36.Loveless (Andrey Zvyagintsev, Russia, 2017)

35.Andrei Rublev (Andrei Tarkovsky, USSR, 1966)

34. Gommorah (Matteo Garonne, Italy, 2008)

33. The Florida Project (Sean Baker, US, 2017)

32. Shoplifters (Hirokai Kore-eda, Japan, 2018)

31. Heaven’s Gate (Michael Cimino, US, 1980)

30. Annie Hall (Woody Allen, US, 1976)

29. Cleo from 5 to 7 (Agnes Varda, France, 1962)

28. Castaway (Robert Zemeckis, US, 2001)

27. Do the Right Thing (Spike Lee, US, 1989)

26. Dead Man (Jim Jarmusch, US, 1995)

25. Being There (Hal Ashby, US, 1979)

24. Dazed and Confused (Richard Linklater, US, 1993)

23. Blade Runner (Ridley Scott, US, 1983)

22.The Wizard of Oz (Victor Fleming, US, 1939)

21. Short Cuts (Robert Altman, US, 1993)

20. Adaptation (Spike Jonze, US, 2002)

19. Fantastic Mr. Fox (Wes Anderson, US, 2006)

18. 2001: A Space Odyssey (Stanley Kubrick, UK/US, 1968)

17. Dog Day Afternoon (Sidney Lumet, US, 1973)

16. Punch-Drunk Love (Paul Thomas Anderson, US, 2002)

15. Taxi (Jafar Pahani, Iran, 2015)

14. Jaws (Steven Spielberg, US, 1976)

13.Rashomon (Akira Kurosawa, Japan, 1950)

12. The Sacrifice (Andrei Tarkovsky, USSR, 1986)

11. The Graduate (Mike Nichols, US, 1967)

10. The Celebration (Thomas Vinterberg, Denmark, 1998)

9. The Cranes Are Flying (Mikhail Kalatozov, USSR, 1957)

8. The Thin Red Line (Terrence Malick, US, 1998)

7.Bicycle Thieves (Vittorio De Sica, Italy, 1946)

6. Citizen Kane (Orson Welles, US, 1941)

5. The Godfather (Francis Ford Coppola, US, 1973)

4. The Deerhunter (Michael Cimino, US, 1980)

3. Spirited Away (Hayao Miyazaki, Japan, 2001)

2. No Country for Old Men (Joel & Ethan Coen, US, 2007)

1. Aguirre, Wrath of God (Werner Herzog, Germany, 1972)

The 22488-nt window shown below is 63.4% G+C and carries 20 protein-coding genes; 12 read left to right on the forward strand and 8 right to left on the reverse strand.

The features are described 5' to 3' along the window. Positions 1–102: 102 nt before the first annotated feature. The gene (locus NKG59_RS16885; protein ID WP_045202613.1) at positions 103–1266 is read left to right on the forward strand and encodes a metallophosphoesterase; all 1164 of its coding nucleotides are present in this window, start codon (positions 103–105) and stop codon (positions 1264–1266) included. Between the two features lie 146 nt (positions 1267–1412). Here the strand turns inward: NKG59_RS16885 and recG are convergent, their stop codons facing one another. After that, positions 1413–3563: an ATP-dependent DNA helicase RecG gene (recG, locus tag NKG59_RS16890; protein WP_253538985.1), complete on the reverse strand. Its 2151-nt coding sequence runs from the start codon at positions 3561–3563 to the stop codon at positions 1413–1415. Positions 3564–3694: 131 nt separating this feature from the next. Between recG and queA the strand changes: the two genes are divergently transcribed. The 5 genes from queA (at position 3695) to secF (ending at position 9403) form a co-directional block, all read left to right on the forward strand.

Please post comments. Feedback is appreciated.

Werner Herzog’s Notes on “Fitzcarraldo”

Some excerpts from Werner Herzog’s Conquest of the Useless, detailing the making of his Fitzcarraldo in the jungles of Peru:

A fairly young intelligent-looking man with long hair asked me whether filming or being filmed could do harm, whether it could destroy a person. In my heart the answer was yes, but I said no. Screenshot (190)A drunk spat at the monkey and almost hit him from behind. The monkey inspected and sniffed with great interest at the globule from the depths of an unhealthy lung, as it lay on the ground, greenish yellow and steaming. I said silently to him, Leave it, leave it alone, and he let it be.

The thunderstorm held off all afternoon, but then descended far off over the rain forest, sweating and steaming, as if out there an enormous, violent rape were being carried out. Screenshot (182)I had a violent, absurd quarrel with (Klaus) Kinski about his mineral water, with which he washes himself now. Suddenly Kinski started yelling again…calling Sergio Leone and Corbucci rotten vermin…Fellini a bungling idiot, a fat bastard.

This turkey, this bird of ill omen, is a pure albino, so it is quite a sight when it fans its great white wheel, spreads its wings, whose tips trail to the ground and puffs its feathers. Snorting in bursts, it launched several feigned attacks on me and gazed at me with such intense stupidity emanating from its ugly face. I pulled a feather out of its spreading rear end. Now the turkey’s sulking. Screenshot (195)Tumors form on the trees. Roots writhe in the air. The jungle revels in debauched lewdness.Screenshot (185)When I went into the forest to take a shit, a pig followed me , snuffling and waiting with shameless greed for my shit. Even when I threw sticks at it, the animal only took a few symbolic steps backwards.